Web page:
NCA's Steins shoot high with rock-bottom rates
NASHVILLE, Tenn.--National Certified Alarms' father-and-son team of Jimmy and Shooter Stein say they've hit on a niche in the alarm business that's allowed them to flourish and stay independent.
At a time when large national companies are buying up many independent alarm companies, National Certified Alarms is expanding into new territories. (See related story this page.)
Jimmy Stein, chief executive officer, and his son, Shooter Stein, who was named president in January, have been in business since 1997. NCA's business model is based on cut-rate monitoring fees of $9.95 per month and a well-defined target market.
"We felt like with the step-down in prices with cable, cell phones and other industries that it was only a matter of time before the alarm industry took that hit," he said. "So we decided to go to the basement first. We say, 'We'll monitor your outhouse or the White House for $9.95 per month.'"
NCA's accounts are monitored by a third-party central station, C.O.P.S., of Williamstown, N.J.
This approach has netted the Steins 6,000 customers in middle Tennessee, 70 percent of which are conversions. NCA's customers are 80 percent residential and the alarm systems are fairly straightforward.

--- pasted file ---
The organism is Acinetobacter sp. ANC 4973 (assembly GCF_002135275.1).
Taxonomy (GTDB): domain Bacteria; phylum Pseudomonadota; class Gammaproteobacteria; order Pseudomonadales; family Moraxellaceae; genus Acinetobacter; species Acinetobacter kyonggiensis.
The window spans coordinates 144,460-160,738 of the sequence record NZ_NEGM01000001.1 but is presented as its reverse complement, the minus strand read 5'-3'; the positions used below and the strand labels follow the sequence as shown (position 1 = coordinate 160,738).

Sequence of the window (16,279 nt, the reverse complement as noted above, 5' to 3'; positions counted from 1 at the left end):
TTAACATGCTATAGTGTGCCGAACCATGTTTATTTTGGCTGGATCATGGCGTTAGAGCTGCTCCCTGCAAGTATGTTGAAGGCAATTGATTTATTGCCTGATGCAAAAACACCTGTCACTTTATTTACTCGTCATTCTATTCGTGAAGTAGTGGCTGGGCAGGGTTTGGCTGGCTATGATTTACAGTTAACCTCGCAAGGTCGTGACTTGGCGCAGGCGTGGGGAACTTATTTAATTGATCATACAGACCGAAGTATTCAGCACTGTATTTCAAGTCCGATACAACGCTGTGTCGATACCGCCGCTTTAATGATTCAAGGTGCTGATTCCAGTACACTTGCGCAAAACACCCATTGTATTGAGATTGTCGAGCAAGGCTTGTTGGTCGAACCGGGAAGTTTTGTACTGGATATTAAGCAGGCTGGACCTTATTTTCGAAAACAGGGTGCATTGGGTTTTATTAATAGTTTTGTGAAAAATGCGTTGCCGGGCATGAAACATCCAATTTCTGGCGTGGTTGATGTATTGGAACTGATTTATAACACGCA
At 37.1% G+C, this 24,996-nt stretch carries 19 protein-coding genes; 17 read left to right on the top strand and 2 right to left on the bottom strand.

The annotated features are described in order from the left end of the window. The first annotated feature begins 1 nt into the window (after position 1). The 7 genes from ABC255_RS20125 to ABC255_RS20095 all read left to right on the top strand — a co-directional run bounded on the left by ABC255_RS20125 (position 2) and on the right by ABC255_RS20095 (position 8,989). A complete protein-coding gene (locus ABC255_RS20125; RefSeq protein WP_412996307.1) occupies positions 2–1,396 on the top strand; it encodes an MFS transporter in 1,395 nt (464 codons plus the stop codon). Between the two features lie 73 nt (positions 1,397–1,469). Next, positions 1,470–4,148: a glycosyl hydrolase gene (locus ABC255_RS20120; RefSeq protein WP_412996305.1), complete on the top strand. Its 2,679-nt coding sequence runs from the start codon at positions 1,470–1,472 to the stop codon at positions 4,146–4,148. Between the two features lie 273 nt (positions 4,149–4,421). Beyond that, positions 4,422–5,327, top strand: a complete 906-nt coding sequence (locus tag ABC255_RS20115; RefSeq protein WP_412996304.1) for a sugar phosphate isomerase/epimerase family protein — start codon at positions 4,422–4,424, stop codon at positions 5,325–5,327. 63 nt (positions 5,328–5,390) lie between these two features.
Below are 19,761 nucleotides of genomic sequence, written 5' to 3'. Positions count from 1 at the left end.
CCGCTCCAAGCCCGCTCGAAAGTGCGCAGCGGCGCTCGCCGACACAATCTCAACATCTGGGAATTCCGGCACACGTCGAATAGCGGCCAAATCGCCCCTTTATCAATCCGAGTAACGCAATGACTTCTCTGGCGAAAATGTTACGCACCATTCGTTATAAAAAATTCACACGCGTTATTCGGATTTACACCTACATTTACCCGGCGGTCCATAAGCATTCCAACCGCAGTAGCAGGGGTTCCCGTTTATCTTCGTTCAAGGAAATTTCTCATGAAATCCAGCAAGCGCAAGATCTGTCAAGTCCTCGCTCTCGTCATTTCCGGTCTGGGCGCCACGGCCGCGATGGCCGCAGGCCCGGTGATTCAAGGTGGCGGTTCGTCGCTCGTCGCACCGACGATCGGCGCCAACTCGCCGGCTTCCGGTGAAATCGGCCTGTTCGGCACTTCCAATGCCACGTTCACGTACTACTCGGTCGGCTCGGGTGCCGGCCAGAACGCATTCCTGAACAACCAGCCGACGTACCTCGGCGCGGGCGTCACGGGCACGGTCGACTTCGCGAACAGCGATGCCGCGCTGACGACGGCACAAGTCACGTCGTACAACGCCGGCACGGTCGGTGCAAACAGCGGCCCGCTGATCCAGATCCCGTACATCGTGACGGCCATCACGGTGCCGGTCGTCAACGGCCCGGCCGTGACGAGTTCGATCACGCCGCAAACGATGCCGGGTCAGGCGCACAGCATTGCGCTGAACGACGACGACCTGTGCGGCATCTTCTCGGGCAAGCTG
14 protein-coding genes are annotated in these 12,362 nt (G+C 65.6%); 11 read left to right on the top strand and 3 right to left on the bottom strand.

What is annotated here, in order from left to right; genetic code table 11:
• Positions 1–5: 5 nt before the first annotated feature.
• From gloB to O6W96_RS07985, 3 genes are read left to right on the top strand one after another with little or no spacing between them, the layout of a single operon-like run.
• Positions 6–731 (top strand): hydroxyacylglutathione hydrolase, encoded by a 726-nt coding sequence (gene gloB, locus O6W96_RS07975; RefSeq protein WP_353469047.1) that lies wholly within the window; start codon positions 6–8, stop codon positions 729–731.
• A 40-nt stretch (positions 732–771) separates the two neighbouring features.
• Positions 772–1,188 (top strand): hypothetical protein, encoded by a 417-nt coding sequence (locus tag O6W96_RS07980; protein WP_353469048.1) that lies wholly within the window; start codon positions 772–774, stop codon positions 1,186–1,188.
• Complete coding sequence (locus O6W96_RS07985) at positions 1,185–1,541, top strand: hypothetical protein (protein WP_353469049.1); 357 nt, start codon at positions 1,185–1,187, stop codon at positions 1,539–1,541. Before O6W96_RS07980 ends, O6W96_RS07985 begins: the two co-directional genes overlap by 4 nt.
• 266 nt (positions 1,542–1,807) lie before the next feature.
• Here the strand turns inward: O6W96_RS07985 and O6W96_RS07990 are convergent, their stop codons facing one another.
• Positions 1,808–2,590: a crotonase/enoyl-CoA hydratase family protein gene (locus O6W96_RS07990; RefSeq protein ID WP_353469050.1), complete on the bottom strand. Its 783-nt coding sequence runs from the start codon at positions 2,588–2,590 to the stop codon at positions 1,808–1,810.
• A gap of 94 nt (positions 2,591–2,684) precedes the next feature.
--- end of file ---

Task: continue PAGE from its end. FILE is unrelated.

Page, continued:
"We don't do complicated systems ... We want to reach mass America," the elder Stein said. To find customers, his approach is "rifle-oriented, meaning we target a small segment of the market, like a rifle shot. We don't do it broad-based like a shotgun."
Jimmy Stein said most of his sales come in over the telephone in response to radio advertisements.
Other companies have similar models, but most try to switch customers over the telephone, Stein said. This can lead to problems such as excessive false alarms. NCA technicians check out each alarm system, and make necessary upgrades or replacements, before taking on the account.
"If you convert accounts over the telephone, you leave your back door wide open to problems," he said.
Industry consultant Rich Anderson, of Phare Consulting in Boca Raton, Fla., likened the Steins' approach to the marketplace to the Wal-Marts and Targets of the world. "I think what he found is a way to under-price the rest," while providing what the public considers good customer service. "That's exactly how the Wal-Marts and Targets went into the market against the department stores," he said. "Sounds like it's working to me."